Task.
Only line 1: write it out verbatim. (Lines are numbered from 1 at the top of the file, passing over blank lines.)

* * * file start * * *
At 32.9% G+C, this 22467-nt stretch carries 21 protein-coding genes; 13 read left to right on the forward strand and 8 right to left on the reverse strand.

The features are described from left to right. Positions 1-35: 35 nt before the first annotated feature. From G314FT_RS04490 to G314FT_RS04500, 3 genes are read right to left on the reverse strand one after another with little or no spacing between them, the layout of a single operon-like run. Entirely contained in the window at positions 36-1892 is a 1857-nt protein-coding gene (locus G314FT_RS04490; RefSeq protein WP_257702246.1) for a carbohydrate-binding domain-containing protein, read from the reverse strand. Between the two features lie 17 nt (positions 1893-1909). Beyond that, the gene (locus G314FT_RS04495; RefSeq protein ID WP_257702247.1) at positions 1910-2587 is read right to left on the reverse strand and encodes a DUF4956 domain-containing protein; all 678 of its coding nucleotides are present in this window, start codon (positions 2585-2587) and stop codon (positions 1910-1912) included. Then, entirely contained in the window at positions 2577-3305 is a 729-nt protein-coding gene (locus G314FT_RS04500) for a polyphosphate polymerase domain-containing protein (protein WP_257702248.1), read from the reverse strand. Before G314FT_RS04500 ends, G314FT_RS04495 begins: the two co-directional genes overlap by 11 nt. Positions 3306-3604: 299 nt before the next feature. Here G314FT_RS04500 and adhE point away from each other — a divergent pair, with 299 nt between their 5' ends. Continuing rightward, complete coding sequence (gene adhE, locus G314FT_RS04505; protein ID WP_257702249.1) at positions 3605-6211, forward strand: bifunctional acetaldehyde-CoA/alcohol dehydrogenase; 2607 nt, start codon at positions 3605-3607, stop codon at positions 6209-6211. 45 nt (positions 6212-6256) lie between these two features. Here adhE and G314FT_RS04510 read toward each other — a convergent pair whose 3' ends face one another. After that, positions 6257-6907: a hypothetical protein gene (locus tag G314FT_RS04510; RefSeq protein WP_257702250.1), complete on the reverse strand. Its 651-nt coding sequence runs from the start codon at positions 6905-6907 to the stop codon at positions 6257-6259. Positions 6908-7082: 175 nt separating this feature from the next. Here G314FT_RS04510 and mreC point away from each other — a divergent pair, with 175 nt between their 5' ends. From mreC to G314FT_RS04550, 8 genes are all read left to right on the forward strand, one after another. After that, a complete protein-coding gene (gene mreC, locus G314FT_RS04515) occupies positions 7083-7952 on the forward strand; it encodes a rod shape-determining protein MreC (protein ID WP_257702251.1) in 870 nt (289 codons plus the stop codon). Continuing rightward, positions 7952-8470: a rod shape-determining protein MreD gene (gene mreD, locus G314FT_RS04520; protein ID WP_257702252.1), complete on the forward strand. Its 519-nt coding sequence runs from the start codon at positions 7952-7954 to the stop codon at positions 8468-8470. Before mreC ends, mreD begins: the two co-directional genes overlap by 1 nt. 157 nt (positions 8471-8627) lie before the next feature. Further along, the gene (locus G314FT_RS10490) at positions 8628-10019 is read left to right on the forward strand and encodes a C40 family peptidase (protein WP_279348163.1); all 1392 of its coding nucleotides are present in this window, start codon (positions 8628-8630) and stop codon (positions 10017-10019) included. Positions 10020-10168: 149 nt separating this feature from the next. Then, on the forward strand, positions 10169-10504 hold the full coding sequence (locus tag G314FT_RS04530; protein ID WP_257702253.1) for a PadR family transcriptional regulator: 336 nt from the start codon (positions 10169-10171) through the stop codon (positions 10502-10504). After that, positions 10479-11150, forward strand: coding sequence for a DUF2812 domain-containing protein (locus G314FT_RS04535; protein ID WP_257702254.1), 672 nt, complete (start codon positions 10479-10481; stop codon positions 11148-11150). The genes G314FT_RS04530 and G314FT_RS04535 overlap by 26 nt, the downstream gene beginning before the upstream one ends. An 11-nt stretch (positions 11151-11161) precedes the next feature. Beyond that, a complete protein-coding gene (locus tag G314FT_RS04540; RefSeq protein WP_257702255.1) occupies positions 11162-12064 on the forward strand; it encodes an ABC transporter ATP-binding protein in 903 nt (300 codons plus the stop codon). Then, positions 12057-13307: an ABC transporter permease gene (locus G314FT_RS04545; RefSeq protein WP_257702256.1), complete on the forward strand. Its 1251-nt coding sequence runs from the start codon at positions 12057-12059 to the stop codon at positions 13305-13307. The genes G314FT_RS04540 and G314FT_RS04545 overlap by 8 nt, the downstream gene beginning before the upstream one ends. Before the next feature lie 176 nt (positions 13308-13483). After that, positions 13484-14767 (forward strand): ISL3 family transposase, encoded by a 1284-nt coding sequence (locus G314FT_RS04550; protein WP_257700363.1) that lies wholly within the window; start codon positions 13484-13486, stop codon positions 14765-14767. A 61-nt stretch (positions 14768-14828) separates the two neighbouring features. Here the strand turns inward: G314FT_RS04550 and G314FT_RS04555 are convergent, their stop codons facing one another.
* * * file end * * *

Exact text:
At 32.9% G+C, this 22467-nt stretch carries 21 protein-coding genes; 13 read left to right on the forward strand and 8 right to left on the reverse strand.